Unfortunately, I didn’t take an photos at the sessions last week. Probably because I was too busy taking notes or flapping my gums. I think these photos sum up the weekend nicely though. New York… wow. I get it now.
For the past week, I have been literally CHEWING on all the wonderful information that was thrown at me during the SCBWI conference in New York City. I was expecting a great event, but I had no idea how inspiring it would truly be.
Towards the end of the conference the common question among attendees was “What was your favorite part?” I would have to say that it is difficult to put into words. Mainly, I was amazed by how many of my peers were having lightbulb moments of inspiration. They happened during sessions, over dinner conversation, while taking breaks and late at night in the hotel bar. You could always tell when it happened… the person would stop, grab their pencil and feverishly begin taking notes or sketching. I personally worked through a problem I was having with a manuscript during one session. I came up with two new picture book ideas. Another friend wrote an entire picture book draft in the midst of a keynote.
I think one of the greatest gifts when attending an SCBWI conference is allowing yourself to forget your daily life and immerse yourself in your passion. The second gift is that you are able to do so surrounded by like-minded people. These people don’t bat an eyelash when you begin discussing treasure ships, talking chickens and “Robo-vampires set on destroying the earth” (Yes… for those who didn’t attend, this was an actual topic of discussion on one of the panels). They share in your enthusiasm when you talk about your new Wacom tablet, your trials and tribulations with XYZ printing company, and your frustrations about working while a toddler hangs off your arm begging for more apple juice. It’s just nice to know that we aren’t alone.
Overall, I feel envigorated, renewed and full of direction. MUCH more so than when I packed my bags and headed to the airport a week ago.
Obviously you can’t discount the experience of rubbing elbows and absorbing the advice of “the greats” in the business either. It amazed me how willingly people like Jane Yolen, Peter Brown, John Rocco, Cassandra Clare, Sophie Blackall, etc. were to share their knowledge and experience with those just getting started. They had a certain way of making you feel “invited to the party”… and party we did! The gala’s and socials were incredible and I met several people who I believe will be lifelong friends. Building a network is so important in this business (as many of the speakers agreed) and I feel great knowing that my own group of peers is growing with each new event.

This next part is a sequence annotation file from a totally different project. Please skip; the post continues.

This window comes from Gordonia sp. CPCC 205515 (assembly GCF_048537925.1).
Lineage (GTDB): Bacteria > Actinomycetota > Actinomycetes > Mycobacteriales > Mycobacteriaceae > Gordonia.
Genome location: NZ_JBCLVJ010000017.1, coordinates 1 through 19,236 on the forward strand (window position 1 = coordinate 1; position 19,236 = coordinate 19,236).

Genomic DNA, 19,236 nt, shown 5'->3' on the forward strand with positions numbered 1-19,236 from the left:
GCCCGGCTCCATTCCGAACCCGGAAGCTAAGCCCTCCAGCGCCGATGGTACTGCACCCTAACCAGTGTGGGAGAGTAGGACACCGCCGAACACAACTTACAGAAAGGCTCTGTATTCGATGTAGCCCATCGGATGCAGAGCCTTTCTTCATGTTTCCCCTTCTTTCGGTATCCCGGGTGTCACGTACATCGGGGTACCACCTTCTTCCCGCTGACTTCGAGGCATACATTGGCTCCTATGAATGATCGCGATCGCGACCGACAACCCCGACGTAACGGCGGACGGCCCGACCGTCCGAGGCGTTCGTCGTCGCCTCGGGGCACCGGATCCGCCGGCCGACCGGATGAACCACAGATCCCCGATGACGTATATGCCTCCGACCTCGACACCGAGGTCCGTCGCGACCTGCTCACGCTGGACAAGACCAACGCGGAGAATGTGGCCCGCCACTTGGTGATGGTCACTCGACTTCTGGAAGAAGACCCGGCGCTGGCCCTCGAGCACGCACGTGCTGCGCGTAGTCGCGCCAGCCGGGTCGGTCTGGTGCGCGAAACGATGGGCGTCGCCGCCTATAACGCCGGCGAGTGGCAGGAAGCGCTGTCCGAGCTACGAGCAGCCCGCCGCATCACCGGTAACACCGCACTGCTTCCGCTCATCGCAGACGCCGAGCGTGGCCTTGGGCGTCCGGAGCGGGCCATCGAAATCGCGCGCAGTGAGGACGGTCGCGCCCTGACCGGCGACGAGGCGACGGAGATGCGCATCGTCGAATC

Many of you are probably wondering about all the “secrets and insider tips” we learned at the conference. Those that will help us to soar above the rest and land those coveted contracts. Most of all I learned that even the “professionals” are still stumbling along trying to find their way with each change in the market. It’s reassuring to know that they don’t have all the answers either.
Despite this, many of them did have a lot of great advice. Many of their words of advice were simply reminders to keep pushing forward. Here are some of the thoughts that stood out to me:
Be visible. Blog once a week. Comment on other people’s blogs… generally they will return the favor. Join Facebook and try to be interesting. Show the publishing industry that you are relevant. Just put your work out there. Key word: Discoverability.
Do what you know and create what you love. If you are passionate about what you are doing it will shine through in your work.
Give freely. Be generous and open. More ideas will come. Be an idea factory.
Tell the truth in your character’s own language. The truth that you know is the one that will get you published. Look within, be honest and create from the heart.
Read. If you want to be a creator of stories you have to know a lot about the world… and how to ask the right questions.
Have style. Your own style has a relationship to your childhood and your own relationship with books. Don’t follow trends, do what comes naturally. Move from conscious creation to a more intuitive approach.
Know your characters. The story of your book is found in whatever they NEED!
Live a creative life. All the parts of your life inform one another. Even making cupcakes for your kids can feed your work.
Stay strong. Success is directly proportional to your ability to accept rejection.
Network. Connect with people who embrace your work.
There was a lot of other discussion about websites to check out, the current status of the industry, suggestions for submission, marketing recommendations and more. I can’t even begin to go into all of those things just yet, but in the end those things are probably the least important. It all begins and ends with doing good work. I truly believe that if you have a good story, if you tell it well, if you create it with passion, and if you pursue its publication with a strong belief in its success… it will find an audience. I have to believe that. This belief has lit a fire under me this week and I look forward to seeing where it takes me over the next few months.
Finally, I will leave you with the book trailer that John Rocco created for his book “Blackout”. Discussions on book trailers and marketing were a huge part of the conference and I was incredibly inspired by the passion behind this one. It doesn’t always have to be complicated. Sometimes simple can be wonderful.